Climbing Beans In Rwanda: Development, Impact, And Challenges

Citation:
Musoni A;, Buruchara R;, Kimani PM. "Climbing Beans In Rwanda: Development, Impact, And Challenges."; 2001.

Abstract:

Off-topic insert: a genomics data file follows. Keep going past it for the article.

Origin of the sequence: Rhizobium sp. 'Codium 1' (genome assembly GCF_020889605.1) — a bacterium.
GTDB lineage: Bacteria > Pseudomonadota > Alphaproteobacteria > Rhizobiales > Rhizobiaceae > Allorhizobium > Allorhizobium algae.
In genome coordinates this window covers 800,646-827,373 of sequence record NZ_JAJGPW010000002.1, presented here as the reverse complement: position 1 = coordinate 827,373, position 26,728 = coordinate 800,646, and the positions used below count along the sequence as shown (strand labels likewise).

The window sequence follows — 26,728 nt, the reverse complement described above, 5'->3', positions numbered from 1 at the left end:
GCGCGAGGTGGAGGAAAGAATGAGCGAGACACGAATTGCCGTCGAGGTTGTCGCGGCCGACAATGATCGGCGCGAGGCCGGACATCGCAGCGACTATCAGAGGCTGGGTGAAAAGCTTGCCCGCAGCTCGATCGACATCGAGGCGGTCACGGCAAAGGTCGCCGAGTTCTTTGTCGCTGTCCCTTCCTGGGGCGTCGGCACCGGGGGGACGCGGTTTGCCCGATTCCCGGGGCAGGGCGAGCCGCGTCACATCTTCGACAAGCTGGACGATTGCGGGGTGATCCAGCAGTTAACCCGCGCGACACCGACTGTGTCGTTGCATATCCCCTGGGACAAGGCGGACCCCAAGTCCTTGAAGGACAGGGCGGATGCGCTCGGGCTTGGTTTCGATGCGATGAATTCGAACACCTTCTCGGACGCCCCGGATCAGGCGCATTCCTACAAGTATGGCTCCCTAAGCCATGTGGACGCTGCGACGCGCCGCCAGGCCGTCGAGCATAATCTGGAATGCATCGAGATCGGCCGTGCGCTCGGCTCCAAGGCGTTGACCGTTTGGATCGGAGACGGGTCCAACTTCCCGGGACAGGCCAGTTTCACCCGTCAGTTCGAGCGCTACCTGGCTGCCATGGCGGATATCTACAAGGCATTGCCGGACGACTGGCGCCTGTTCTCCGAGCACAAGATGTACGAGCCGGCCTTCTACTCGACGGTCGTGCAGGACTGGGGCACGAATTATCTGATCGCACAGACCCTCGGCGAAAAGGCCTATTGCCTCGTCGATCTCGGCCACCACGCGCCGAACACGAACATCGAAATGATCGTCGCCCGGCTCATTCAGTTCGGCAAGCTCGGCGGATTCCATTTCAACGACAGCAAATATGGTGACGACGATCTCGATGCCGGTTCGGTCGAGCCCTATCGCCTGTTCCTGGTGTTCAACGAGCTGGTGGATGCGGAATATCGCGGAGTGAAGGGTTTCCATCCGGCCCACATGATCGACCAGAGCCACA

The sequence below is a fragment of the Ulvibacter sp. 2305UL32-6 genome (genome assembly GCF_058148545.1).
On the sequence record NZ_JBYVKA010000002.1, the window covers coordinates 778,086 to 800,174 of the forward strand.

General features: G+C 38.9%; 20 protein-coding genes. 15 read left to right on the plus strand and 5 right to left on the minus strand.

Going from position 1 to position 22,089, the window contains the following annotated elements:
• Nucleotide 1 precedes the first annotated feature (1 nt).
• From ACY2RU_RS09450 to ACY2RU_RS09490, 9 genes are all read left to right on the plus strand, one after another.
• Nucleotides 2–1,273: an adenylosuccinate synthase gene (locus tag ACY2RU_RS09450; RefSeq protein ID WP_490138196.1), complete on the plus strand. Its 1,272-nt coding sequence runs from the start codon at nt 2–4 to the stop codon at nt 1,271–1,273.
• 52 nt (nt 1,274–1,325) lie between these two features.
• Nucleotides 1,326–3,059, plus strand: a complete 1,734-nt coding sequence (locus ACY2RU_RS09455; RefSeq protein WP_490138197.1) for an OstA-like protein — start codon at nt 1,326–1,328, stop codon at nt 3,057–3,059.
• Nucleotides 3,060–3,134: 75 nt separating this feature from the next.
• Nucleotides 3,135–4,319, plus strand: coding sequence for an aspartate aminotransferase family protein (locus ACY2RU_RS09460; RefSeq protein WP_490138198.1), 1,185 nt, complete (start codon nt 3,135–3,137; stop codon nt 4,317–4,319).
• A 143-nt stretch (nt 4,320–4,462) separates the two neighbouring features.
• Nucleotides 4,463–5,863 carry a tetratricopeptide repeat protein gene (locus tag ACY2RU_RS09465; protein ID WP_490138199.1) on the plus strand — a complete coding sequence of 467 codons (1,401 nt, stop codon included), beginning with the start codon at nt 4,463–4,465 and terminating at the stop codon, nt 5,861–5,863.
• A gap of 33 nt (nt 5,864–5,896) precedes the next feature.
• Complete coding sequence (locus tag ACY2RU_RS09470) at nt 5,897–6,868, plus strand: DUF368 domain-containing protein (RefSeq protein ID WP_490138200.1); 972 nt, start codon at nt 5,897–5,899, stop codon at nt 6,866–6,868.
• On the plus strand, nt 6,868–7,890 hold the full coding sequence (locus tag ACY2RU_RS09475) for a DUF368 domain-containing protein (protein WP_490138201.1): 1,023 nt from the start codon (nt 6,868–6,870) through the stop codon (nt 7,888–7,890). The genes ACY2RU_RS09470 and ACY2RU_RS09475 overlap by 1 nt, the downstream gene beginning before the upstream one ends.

Beans (Phaseolus vulgaris L.) are the second major contributor of dietary protein in East and Central Africa. With an adoption rate of 50% among farmers just 10 years after their introduction, improved climbing beans are fast replacing the bush type, raising on-farm productivity and contributing significantly to the GDP in Rwanda. Due to their yield advantage of 150% to 300% and better disease resistance, climbing beans have shown great potential for intensified production in other densely populated, humid, root-rot infested highlands in southern Uganda and central and western Kenya, as well as northern Tanzania, where improved varieties of climbing beans released in Rwanda have been introduced in recent years. The economic returns from growing climbers have encouraged farmers to invest in species like Leucaena and Calliandra to overcome staking problems, which has, at the same time, enabled farmers to exploit other values of the species, such as soil protection, soil improvement, fodder for ruminants, or a source of cooking fuel. Current research by Institut des Sciences Agronomiques du Rwanda (ISAR) aims at developing climbing beans with red and red-mottled seed, having multiple disease resistance to meet the internal, regional, and international market demand.

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